We assess race, gender, and age in a fraction of a second. We aren’t as good at guessing sexual orientation, but, to the extent we see it, we see it right away: when students are shown a photo of a man and asked if he is gay, they are about as accurate within one hundred milliseconds as they are after longer periods.16 For these reactions, we don’t need anything close to two seconds. But for other questions, two seconds isn’t nearly long enough. If we are asked to tell whether someone is friendly or dangerous, we do better with more time. To accurately assess whether someone is sociable, we need at least a minute, preferably five.17 The same is true if we are judging complex aspects of personality, such as neuroticism or open-mindedness.18 For these decisions, our impressions during the first two seconds fail us. We need more time.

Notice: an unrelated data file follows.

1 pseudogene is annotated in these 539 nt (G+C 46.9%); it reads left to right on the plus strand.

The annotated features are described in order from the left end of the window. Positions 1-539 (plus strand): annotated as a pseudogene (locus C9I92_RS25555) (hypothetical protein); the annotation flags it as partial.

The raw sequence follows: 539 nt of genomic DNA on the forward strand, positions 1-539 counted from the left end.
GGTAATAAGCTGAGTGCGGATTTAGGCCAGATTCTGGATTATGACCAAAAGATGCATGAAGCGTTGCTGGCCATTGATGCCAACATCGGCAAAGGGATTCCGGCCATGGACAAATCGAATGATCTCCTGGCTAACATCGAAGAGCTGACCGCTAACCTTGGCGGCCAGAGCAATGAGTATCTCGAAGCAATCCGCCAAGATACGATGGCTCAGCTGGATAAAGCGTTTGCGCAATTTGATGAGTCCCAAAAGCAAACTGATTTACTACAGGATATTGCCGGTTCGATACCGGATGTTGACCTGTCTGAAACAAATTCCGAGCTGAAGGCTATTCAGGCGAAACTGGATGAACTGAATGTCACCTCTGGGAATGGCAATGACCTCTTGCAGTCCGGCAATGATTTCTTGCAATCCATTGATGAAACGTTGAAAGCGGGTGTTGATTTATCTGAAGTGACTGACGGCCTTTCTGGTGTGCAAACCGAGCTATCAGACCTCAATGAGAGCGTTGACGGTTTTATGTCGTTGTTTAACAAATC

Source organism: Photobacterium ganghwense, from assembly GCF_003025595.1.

Frank Partnoy – Wait: The Art and Science of Delay

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